Lenel (Irmgard) papers Edit

Summary

Identifier
0212
Finding Aid Author
Rebecca Hirsch
Finding Aid Date
June 2010
Description Rules
Describing Archives: A Content Standard
Sponsor
The processing of this collection and the creation of this finding aid was funded by the generous support of the National Historic Publications and Records Commission.

Dates

  • 1912 – 1999 (Creation)

Extents

  • 12.17 Linear Feet (Whole)
    16 boxes

Agent Links

Subjects

Notes

  • Preferred Citation

    [Box/folder# or item name], Irmgard Lenel papers, Collection no. 0212, Special Collections, USC Libraries, University of Southern California.

  • Biographical Note

    Irmgard Lenel was born in Manheim, Germany, on July 1, 1901, to the manufacturer Richard Lenel and his wife, Emilie (nee Maas). Lenel was raised in Manheim, where she attended the Manheim School for Social Work, and after completing her training there she worked as a private secretary for Professor S.P. Altmann. After that, she spent a year attending The London School of Economics to improve her command of the English language. Upon her return to Germany in the mid-1920s, she spent three years as a magazine editor and then six working as a secretary for the publishing firm Ullstein Verlag.

    Lenel emigrated to the United States in 1937 and lived in New York City until 1941, when she moved to Santa Monica, California. While living in California, she held a number of secretarial and stenographer positions. She was naturalized in 1941, and worked at the Veterans Administration for six years. In 1947 she was let go on suspicion of disloyalty to the United States. She appealed her dismissal and was found to have been unjustly terminated. After her hearing, she became active in the defense of others charged with performing un-American activities. Lenel never married, and had no children. She passed away in Santa Monica in November 2001.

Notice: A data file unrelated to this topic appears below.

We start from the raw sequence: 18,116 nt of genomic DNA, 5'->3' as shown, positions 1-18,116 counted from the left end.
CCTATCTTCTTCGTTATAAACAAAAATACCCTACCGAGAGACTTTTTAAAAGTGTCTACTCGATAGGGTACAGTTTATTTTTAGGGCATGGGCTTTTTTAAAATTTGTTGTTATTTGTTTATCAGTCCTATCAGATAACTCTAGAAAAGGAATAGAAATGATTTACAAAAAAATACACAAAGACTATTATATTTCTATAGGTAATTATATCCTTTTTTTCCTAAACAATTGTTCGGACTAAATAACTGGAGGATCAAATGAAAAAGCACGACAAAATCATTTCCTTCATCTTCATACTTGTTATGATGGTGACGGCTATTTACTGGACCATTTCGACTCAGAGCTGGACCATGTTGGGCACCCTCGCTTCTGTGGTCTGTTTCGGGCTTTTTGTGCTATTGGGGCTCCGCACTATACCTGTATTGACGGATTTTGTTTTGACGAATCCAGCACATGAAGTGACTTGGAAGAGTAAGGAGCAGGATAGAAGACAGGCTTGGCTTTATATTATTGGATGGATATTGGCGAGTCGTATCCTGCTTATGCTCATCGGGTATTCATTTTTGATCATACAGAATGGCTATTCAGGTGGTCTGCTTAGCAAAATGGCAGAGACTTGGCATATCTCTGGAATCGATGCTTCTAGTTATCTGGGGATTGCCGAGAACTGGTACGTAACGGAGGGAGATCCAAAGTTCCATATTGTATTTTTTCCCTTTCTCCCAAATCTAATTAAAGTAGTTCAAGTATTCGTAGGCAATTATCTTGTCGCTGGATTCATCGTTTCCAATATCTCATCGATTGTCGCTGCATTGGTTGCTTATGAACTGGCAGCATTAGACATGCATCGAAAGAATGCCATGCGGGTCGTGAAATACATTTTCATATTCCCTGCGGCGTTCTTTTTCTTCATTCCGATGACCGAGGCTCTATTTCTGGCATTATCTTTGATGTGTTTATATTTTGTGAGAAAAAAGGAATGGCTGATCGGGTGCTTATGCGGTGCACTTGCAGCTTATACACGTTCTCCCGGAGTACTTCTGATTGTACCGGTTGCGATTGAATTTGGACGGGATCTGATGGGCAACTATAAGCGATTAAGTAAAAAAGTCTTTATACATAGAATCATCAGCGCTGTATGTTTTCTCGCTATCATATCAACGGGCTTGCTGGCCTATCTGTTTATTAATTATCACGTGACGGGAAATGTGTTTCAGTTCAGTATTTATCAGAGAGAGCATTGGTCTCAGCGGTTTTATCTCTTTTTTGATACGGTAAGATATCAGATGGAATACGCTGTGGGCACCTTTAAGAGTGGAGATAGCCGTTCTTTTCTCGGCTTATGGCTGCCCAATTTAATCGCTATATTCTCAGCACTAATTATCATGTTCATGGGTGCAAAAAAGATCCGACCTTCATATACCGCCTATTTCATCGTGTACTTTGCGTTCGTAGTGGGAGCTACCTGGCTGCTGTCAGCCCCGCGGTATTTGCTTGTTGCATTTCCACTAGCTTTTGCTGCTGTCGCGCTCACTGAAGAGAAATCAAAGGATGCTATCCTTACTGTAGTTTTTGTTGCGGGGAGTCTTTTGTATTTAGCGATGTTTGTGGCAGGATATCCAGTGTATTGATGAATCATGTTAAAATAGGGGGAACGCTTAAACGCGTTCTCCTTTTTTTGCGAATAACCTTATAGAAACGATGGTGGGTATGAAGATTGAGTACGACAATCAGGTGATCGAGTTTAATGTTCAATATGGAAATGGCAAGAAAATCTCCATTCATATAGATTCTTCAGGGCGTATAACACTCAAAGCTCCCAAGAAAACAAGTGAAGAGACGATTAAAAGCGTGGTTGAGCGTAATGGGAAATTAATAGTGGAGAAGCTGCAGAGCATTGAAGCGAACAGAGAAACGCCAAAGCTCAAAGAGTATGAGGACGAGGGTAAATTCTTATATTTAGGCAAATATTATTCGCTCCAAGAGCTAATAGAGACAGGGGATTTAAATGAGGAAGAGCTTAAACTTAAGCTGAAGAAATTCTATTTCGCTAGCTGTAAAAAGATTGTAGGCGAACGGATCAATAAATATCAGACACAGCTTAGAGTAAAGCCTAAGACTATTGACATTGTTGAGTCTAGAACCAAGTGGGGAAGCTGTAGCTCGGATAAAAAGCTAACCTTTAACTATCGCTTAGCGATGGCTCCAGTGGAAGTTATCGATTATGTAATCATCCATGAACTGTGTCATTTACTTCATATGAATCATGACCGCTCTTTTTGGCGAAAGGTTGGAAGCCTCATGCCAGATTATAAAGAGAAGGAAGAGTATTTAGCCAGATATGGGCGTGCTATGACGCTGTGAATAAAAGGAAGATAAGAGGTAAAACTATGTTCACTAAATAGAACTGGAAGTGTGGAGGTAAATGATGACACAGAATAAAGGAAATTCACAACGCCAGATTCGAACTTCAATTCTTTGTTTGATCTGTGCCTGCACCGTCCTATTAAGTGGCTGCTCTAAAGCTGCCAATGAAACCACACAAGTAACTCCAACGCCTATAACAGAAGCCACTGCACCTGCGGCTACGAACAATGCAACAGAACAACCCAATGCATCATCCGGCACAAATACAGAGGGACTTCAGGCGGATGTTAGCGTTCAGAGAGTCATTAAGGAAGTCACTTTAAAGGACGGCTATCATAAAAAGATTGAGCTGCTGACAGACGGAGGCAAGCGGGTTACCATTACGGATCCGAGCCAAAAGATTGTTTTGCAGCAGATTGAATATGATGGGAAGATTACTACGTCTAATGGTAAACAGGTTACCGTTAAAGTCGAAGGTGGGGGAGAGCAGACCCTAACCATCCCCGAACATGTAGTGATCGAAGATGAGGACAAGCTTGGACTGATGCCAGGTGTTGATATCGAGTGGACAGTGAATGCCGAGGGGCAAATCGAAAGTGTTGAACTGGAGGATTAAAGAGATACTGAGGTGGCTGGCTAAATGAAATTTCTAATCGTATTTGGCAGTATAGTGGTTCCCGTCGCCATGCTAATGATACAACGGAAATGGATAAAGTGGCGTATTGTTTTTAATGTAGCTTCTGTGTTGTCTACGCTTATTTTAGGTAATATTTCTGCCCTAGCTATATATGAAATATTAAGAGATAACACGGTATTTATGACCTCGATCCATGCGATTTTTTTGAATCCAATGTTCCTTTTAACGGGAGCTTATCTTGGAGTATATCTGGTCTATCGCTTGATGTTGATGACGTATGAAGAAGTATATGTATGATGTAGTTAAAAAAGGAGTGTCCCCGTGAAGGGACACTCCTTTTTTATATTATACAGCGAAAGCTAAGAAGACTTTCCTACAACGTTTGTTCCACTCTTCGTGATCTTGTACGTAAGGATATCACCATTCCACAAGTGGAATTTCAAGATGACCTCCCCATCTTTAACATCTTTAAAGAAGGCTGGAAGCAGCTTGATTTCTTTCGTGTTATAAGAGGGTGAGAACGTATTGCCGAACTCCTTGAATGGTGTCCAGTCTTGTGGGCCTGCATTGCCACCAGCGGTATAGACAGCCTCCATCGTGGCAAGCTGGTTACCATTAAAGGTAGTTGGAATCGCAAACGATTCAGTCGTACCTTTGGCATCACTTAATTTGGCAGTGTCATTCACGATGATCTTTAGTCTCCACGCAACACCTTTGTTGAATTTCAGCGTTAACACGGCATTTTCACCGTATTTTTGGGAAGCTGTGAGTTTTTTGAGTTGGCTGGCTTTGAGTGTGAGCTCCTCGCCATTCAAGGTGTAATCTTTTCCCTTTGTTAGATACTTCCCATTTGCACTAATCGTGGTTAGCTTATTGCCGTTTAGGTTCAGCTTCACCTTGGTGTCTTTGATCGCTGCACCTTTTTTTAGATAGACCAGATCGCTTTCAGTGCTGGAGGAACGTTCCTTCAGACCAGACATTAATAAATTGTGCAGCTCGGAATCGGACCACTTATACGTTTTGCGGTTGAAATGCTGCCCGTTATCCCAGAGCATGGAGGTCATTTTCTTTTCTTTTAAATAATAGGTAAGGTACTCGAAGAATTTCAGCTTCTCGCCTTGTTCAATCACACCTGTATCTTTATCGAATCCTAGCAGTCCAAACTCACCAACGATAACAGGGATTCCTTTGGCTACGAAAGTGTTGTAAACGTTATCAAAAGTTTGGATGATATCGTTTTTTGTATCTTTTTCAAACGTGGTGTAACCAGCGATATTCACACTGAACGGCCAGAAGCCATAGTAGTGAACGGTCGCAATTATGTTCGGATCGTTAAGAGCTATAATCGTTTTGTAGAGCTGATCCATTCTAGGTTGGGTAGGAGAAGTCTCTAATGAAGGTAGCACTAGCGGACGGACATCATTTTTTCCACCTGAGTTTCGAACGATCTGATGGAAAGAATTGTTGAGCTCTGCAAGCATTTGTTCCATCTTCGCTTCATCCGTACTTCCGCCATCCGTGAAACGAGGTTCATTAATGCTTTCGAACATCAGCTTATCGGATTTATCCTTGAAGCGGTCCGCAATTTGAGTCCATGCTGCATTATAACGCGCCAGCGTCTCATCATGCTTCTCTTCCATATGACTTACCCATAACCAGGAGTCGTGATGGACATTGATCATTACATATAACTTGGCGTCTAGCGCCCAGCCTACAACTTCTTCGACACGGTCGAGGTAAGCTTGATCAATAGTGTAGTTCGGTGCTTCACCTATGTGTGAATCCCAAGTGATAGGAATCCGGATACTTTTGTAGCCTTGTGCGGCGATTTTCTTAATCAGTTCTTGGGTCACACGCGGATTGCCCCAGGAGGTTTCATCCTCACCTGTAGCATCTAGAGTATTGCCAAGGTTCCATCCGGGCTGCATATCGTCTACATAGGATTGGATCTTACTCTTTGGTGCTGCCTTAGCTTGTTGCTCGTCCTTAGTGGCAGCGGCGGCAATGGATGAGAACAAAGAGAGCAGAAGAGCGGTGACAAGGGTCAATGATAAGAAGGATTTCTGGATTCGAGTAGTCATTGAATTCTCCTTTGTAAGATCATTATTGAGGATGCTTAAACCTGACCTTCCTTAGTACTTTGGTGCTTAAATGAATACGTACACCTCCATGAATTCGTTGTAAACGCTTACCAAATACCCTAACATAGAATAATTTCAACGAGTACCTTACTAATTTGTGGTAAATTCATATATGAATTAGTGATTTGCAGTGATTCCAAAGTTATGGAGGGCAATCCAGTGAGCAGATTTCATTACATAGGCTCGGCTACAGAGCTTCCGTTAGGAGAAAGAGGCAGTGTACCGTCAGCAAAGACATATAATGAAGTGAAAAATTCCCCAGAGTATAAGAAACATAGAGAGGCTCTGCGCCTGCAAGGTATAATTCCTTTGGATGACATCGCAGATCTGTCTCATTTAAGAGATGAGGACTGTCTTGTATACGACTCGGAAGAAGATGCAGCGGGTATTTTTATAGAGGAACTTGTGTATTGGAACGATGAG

• Languague of Materials

    While most of the collection is in English, a significant portion of it is in German, including almost all of Lenel's correspondence, papers and photographs from before she moved to the United States in 1937. After emigrating, she began writing her correspondence and notes in English. However, some of her later correspondence, usually with her family, is also in German.

  • Scope and Content

    This collection includes the personal and business correspondence, photographs, and personal papers of Irmgard Lenel from both her life in Germany and from after her immigration to the United States in 1938. In addition, the collection documents her prolific political activity (predominantly in the form of writing letters to politicians and other officials and Letters to the Editor) and her interest in a number of political movements, including the curtailment of civil liberties during the McCarthy era, and the civil rights, disarmament, and anti-war movements. Political groups Lenel was actively involved in include the Friends Committee on Legislation (FCL), Women for Legislative Action (WLA), and Women's International League for Peace and Freedom (WILPF). One of Lenel's good friends and correspondents was Dorothy Healey, the long-time head of the Communist Party in Los Angeles, and much of the collection reflects Lenel's socialist leanings.

  • Conditions Governing Use

    The collection contains published materials; researchers are reminded of the copyright restrictions imposed by publishers on reusing their articles and parts of books. It is the responsibility of researchers to acquire permission from publishers when reusing such materials. The copyright to unpublished materials belongs to the heirs of the writers. Permission to publish, quote, or reproduce must be secured from the repository and the copyright holder.

  • Conditions Governing Access

    COLLECTION STORED OFF-SITE. Advance notice required for access.

  • Abstract

    This collection contains the papers of Irmgard Lenel, who was born in Germany in 1901 and who immigrated to the United States in 1937. She was a politically active socialist involved with groups like Women for Legislative Action and the Friends Committee on Legislation. Her papers include correspondence, photographs, legal papers, and some periodical publications.

Components